An undercurrent of anger runs through the veins of the city.
Sure, we mostly manage to disguise it through carefully crafted pleasantries, or random acts of kindness that do an astonishing job of pushing it deeper.
But every so often this river flows to the surface. It may seep into the ground slowly, tinging everyday interactions with red. Then again, it may explode like a spurting geyser.
The other afternoon, I was crossing a busy street with a friend. Suddenly, out of the window of a passing pick-up truck overflowed an angry torrent. Directed, no less, at a breed of dog.
"I HATE POODLES! I FUCKING HATE POODLES SO MUCH! THEY SHOULD ALL DIE!!"
Venom dripped through the window, so vehement and all consuming was his rage. And, as I, jaws agape, drew closer to the sidewalk, I realized that he was spitting out these words not only at the 30-something woman walking the dog, but also aiming them at her two daughters, who couldn't have been above the age of eight.
(As an aside, this is where my anger took over, once I started thinking about how traumatizing it would be to be eight, and to love your dog so fiercely, only to have someone throw such hate at her. At this point, I stopped in my tracks, and yelled at him for being such a profound scum bag for doing that in front of children.)
There is a man who lives across from me who is uncreatively referred to as "Angry Guy". He takes to the quiet, tree lined streets, mostly in the dead of night, to broadcast his fury.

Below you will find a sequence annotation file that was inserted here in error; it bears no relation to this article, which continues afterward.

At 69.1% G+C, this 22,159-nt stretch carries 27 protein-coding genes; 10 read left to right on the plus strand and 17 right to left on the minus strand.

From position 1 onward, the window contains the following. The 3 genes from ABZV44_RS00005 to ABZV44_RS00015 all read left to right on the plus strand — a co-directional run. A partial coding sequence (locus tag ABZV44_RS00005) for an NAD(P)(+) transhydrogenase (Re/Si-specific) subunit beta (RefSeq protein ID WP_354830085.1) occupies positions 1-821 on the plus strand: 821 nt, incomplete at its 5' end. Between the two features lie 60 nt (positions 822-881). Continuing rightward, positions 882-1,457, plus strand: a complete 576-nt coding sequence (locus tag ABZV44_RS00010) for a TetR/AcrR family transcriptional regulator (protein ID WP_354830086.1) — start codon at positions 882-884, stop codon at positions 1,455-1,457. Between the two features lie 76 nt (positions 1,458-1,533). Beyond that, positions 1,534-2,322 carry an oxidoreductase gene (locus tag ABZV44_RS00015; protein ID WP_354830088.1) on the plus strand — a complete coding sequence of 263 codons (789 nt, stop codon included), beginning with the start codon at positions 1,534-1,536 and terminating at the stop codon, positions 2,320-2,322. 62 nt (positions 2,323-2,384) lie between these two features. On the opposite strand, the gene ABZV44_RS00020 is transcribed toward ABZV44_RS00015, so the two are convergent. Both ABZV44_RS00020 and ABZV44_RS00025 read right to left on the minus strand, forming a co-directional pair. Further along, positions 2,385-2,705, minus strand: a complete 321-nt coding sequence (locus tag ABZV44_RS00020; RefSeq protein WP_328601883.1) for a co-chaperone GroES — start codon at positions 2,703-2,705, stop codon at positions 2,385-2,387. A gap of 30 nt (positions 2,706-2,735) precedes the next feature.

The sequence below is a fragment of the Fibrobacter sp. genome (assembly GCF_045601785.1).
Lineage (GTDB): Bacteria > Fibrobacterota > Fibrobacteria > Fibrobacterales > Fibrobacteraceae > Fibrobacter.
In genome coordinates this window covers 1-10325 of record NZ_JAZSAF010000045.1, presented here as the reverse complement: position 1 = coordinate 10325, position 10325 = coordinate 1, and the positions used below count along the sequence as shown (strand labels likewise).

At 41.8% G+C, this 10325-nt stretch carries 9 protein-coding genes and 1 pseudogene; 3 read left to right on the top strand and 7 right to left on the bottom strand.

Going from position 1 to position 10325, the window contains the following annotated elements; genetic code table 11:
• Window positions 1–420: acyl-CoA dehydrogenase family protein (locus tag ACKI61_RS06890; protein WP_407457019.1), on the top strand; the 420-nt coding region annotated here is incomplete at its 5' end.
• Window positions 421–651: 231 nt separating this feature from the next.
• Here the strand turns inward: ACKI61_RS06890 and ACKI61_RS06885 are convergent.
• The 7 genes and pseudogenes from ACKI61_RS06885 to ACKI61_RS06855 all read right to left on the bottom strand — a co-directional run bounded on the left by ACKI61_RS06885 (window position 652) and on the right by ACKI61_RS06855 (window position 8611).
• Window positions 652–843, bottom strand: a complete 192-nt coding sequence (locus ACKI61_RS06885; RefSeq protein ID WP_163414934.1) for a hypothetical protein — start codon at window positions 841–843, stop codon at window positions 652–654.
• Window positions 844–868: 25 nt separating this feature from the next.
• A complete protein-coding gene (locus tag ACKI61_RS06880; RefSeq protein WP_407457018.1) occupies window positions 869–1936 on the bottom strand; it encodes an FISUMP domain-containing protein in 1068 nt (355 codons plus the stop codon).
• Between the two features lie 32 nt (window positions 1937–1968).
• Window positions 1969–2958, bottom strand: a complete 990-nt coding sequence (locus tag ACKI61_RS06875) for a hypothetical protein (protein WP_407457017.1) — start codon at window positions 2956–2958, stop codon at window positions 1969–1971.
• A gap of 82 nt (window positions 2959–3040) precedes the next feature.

There are occasionally themes to his tirades, such as racial slurs or misogyny. But mostly he just screams "fuck off, you motherfucker", with such focused enunciation on every syllable, as though each time he shouts it, he believes it more and more.
His ferocity scares me. I don't know what it takes for someone to maintain such rage, to hold onto it until the dead of night, then to let it stream out, interrupted, only gaining in force until my piqued ears hear the sneaking sound of the police car turning, now a more regular visitor to this otherwise unassuming neighbourhood.
While I believe profoundly in catharsis, I don't understand these public expressions of anger, which only seem to be holding a flame to gasoline, rather than dousing it in water.
Then again, I don't really understand anger.
This is not to say I don't experience it.
It just perplexes me in its uncontrollability.
I know what to do with almost every other emotion, but when anger sweeps over me, I feel powerless. I pace. My head spins. It lurks in the back of my mind, and leaps out again, despite all the patented soothing attempts that work so well with sadness or anxiety. I grind my teeth and clamp my fists, willing the thoughts frantically colliding in my head to remain unexpressed. It's as though I need to experience something overwhelming to my senses to unclench, like a scalding hot bath.
The notion of savouring it, of nourishing it, of publicly declaring it, just feels a little absurd.
I would rather my river run dry before it reaches the surface.